Tuesday, March 14, 2006

Paper for Sale!

The Contra Costa Times is my local paper. When Hubs and I first moved out here, the Times was a thrice-weekly freebie, mostly concerned with shopping ads, news about our neighbors, wedding announcements, and the all-important Youth Soccer and Little League baseball scores. Gradually it grew into a "real" paper, seven-days-a-week with a special Sunday edition, and we had to pay.

The publisher, Dean Lesher, was a local resident and philanthropist. Because he lived in the area, the paper reflected many of the regional issues that were (or should have been) important to residents of Contra Costa County. After his death, the paper was sold to Knight Ridder and the focus became more global and less regional. More of the articles were taken from national wire services and fewer from the neighborhood reporters.

Knight Ridder sold many of its papers to McClatchy News Service and McClatchy is looking to sell some of the smaller papers that don't fit its marketing vision. The Contra Costa Times is one of those.

Contra Costa is one of the largest counties in California and has been growing tremendously over the last 20 years. Jobs have moved out of San Francisco and Oakland to the campuses of Contra Costa where land and taxes are cheaper. CoCo County doesn't have the cachet of San Francisco or Santa Clara, but it is home to some of the movers and shakers of Fortune 500 companies like SBC, Clorox, and Chevron.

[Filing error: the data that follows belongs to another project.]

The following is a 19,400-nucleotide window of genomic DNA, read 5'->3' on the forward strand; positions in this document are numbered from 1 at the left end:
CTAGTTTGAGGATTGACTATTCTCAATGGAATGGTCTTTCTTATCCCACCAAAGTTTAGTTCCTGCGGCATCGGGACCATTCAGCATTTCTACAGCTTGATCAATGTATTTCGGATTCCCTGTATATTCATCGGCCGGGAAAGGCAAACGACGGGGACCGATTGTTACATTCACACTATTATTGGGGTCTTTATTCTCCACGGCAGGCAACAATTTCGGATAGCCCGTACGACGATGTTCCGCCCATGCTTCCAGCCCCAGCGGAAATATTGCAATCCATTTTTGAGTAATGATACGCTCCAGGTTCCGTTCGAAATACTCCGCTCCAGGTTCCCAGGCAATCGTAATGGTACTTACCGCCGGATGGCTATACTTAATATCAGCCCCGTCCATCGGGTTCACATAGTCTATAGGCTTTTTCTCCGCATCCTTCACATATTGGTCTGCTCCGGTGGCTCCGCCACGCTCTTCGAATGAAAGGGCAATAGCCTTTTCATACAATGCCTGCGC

I wish that whomever decides to purchase The Times appreciates the need for a newspaper in the area that is truly local in scope. I don't need to read about the trials and tribulations of churches and schools in New York or Tennessee or Texas. I want to read about what is going on in my own backyard.

Parochial? You bet. For national news, I have the San Francisco Chronicle, the TV networks, CNN, Fox, The New York Times, and all the websites I can handle. I want to know what's going on where I live, not only because the local issues affect me directly, but also because I affect them--or have a better chance to.

Besides, over the years I feel like I've come to know some of the feature writers and critics. While they might not be quite like family, they are familiar friends, even if I don't always agree with their opinion.